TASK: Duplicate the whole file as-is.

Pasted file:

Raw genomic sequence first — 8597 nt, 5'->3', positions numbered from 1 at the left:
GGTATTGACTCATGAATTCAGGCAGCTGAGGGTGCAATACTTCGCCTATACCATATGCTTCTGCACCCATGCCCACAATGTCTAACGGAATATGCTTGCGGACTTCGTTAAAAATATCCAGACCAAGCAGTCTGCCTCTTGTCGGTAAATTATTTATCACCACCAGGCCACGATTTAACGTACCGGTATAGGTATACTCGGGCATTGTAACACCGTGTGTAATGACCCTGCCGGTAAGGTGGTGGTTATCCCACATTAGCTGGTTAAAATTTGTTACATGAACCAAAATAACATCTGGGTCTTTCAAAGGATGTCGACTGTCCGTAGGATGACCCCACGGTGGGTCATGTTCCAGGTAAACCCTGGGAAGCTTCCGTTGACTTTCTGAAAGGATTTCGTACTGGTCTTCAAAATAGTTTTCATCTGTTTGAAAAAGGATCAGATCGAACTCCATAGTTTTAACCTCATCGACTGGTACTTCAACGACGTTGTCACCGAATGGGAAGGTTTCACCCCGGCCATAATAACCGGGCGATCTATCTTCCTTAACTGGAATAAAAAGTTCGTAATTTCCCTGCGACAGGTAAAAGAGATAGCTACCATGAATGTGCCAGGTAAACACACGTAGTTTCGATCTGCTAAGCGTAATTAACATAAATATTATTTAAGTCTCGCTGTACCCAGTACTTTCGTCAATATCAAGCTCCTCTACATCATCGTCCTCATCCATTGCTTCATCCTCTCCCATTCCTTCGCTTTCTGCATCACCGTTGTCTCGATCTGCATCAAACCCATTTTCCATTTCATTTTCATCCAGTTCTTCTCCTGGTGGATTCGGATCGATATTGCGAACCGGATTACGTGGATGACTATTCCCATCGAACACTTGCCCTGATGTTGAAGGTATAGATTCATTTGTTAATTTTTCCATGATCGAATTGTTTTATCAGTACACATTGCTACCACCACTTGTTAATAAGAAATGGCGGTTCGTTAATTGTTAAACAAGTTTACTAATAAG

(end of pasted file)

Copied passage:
Raw genomic sequence first — 8597 nt, 5'->3', positions numbered from 1 at the left:
GGTATTGACTCATGAATTCAGGCAGCTGAGGGTGCAATACTTCGCCTATACCATATGCTTCTGCACCCATGCCCACAATGTCTAACGGAATATGCTTGCGGACTTCGTTAAAAATATCCAGACCAAGCAGTCTGCCTCTTGTCGGTAAATTATTTATCACCACCAGGCCACGATTTAACGTACCGGTATAGGTATACTCGGGCATTGTAACACCGTGTGTAATGACCCTGCCGGTAAGGTGGTGGTTATCCCACATTAGCTGGTTAAAATTTGTTACATGAACCAAAATAACATCTGGGTCTTTCAAAGGATGTCGACTGTCCGTAGGATGACCCCACGGTGGGTCATGTTCCAGGTAAACCCTGGGAAGCTTCCGTTGACTTTCTGAAAGGATTTCGTACTGGTCTTCAAAATAGTTTTCATCTGTTTGAAAAAGGATCAGATCGAACTCCATAGTTTTAACCTCATCGACTGGTACTTCAACGACGTTGTCACCGAATGGGAAGGTTTCACCCCGGCCATAATAACCGGGCGATCTATCTTCCTTAACTGGAATAAAAAGTTCGTAATTTCCCTGCGACAGGTAAAAGAGATAGCTACCATGAATGTGCCAGGTAAACACACGTAGTTTCGATCTGCTAAGCGTAATTAACATAAATATTATTTAAGTCTCGCTGTACCCAGTACTTTCGTCAATATCAAGCTCCTCTACATCATCGTCCTCATCCATTGCTTCATCCTCTCCCATTCCTTCGCTTTCTGCATCACCGTTGTCTCGATCTGCATCAAACCCATTTTCCATTTCATTTTCATCCAGTTCTTCTCCTGGTGGATTCGGATCGATATTGCGAACCGGATTACGTGGATGACTATTCCCATCGAACACTTGCCCTGATGTTGAAGGTATAGATTCATTTGTTAATTTTTCCATGATCGAATTGTTTTATCAGTACACATTGCTACCACCACTTGTTAATAAGAAATGGCGGTTCGTTAATTGTTAAACAAGTTTACTAATAAG